Using the dirstack in bash

I’m writing this post because its one of the most useful tools in bash and I always forget the syntax. Its hard to Google for and the piece of paper I write it down on always gets lost. And asking my advanced bash friends to remind me often indicates that they are unaware of this feature.

Most intermediate shell users are aware of the dirstack and how to manipulate it using pushd, popd, and dirs. If you aren’t, you really are missing out on something. Check out the basics here: http://www.faqs.org/docs/bashman/bashref_73.html

Once you’ve been using the dirstack for a while, you start to wish you could use those directories in commands. You might want to ls the directory you were in two jumps ago, or cat a file from a previous directory.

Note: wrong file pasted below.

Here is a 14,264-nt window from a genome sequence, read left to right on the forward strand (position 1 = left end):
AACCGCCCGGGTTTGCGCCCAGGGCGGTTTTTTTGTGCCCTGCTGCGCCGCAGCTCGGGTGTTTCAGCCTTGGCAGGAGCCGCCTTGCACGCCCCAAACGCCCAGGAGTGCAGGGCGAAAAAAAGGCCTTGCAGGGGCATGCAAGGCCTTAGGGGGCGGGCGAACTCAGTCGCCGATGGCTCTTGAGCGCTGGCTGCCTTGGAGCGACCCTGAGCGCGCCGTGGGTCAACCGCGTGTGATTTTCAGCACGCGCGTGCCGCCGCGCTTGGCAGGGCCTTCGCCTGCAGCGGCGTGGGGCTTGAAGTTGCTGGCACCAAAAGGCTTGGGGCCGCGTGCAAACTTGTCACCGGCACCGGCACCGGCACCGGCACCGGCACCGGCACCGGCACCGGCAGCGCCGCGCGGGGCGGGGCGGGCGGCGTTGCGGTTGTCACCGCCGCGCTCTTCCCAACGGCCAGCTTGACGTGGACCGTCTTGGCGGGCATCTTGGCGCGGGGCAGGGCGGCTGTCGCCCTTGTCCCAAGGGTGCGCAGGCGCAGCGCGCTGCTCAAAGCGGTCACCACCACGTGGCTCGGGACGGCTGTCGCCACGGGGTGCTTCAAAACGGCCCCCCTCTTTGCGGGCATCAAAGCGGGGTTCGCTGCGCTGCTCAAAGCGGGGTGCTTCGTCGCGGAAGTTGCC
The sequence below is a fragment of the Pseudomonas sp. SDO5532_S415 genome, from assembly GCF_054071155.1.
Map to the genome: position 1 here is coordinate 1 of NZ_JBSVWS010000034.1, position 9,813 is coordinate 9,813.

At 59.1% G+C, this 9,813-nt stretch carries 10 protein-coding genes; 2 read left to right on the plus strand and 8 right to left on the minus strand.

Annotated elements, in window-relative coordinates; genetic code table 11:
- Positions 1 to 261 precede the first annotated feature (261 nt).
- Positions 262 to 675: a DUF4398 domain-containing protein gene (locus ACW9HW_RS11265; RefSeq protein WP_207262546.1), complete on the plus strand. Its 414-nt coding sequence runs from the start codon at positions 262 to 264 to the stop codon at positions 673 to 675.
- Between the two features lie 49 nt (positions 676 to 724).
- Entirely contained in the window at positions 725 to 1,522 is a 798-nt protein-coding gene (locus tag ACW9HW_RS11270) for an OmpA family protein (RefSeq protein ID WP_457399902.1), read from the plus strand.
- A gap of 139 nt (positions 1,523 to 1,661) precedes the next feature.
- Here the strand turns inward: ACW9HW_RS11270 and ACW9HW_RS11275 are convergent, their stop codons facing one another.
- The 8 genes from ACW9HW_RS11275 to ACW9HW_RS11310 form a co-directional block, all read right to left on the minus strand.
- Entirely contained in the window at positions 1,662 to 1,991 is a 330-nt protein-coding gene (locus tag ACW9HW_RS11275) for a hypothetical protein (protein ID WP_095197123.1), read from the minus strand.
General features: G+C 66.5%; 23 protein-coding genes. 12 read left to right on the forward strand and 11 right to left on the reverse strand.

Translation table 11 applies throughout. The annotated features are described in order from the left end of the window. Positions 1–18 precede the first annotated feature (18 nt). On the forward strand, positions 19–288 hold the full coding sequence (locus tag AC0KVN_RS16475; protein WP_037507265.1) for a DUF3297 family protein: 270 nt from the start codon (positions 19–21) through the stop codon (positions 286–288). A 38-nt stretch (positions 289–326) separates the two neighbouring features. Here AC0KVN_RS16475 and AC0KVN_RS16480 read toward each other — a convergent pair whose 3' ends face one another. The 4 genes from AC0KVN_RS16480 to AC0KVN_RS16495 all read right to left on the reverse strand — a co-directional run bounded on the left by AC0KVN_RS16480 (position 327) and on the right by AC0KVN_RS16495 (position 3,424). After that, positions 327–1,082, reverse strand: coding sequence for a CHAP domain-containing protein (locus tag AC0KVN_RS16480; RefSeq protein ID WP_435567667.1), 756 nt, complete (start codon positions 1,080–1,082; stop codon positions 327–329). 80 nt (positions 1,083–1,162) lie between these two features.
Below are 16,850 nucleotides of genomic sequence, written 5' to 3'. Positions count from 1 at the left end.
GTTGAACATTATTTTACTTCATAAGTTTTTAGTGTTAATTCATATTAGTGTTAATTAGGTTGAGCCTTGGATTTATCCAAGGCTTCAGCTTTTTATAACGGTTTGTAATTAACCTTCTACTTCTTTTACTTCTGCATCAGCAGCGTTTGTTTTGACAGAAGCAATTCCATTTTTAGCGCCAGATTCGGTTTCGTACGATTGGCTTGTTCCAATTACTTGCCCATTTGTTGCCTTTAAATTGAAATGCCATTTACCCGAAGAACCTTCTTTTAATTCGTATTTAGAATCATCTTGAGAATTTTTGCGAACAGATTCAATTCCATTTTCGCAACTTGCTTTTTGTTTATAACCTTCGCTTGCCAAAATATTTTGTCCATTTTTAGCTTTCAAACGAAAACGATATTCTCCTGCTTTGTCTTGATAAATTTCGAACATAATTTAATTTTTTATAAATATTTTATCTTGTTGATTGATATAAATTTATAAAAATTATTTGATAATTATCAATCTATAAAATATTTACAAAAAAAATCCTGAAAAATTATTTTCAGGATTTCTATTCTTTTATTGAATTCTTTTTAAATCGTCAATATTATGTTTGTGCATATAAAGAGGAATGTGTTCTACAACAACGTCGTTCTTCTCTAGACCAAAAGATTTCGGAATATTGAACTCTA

It’s easy to do, but I always forget the syntax. So here it is for my (and your) Alzheimered future reference: ~1 through ~9 refer to the last directory, the second last directory, etc on the stack.

For example:

dusty:dir3 $ dirs
~/test/dir3 ~/test/dir2 ~/test/dir1
dusty:dir3 $ ls ~2 # that refers to dir1
dusty:dir3 $ touch ~2/hello
dusty:dir3 $ ls ~2
hello
dusty:dir3 $ dirs
~/test/dir3 ~/test/dir2 ~/test/dir1
dusty:dir3 $ ls
dusty:dir3 $ ls ../dir1 # told you it was dir1
hello

So that’s it. the whole point of this post is to remind me that the syntax is ~1 and not !1 or -1 or $1 or %1 or !$1 or ~$1 or…

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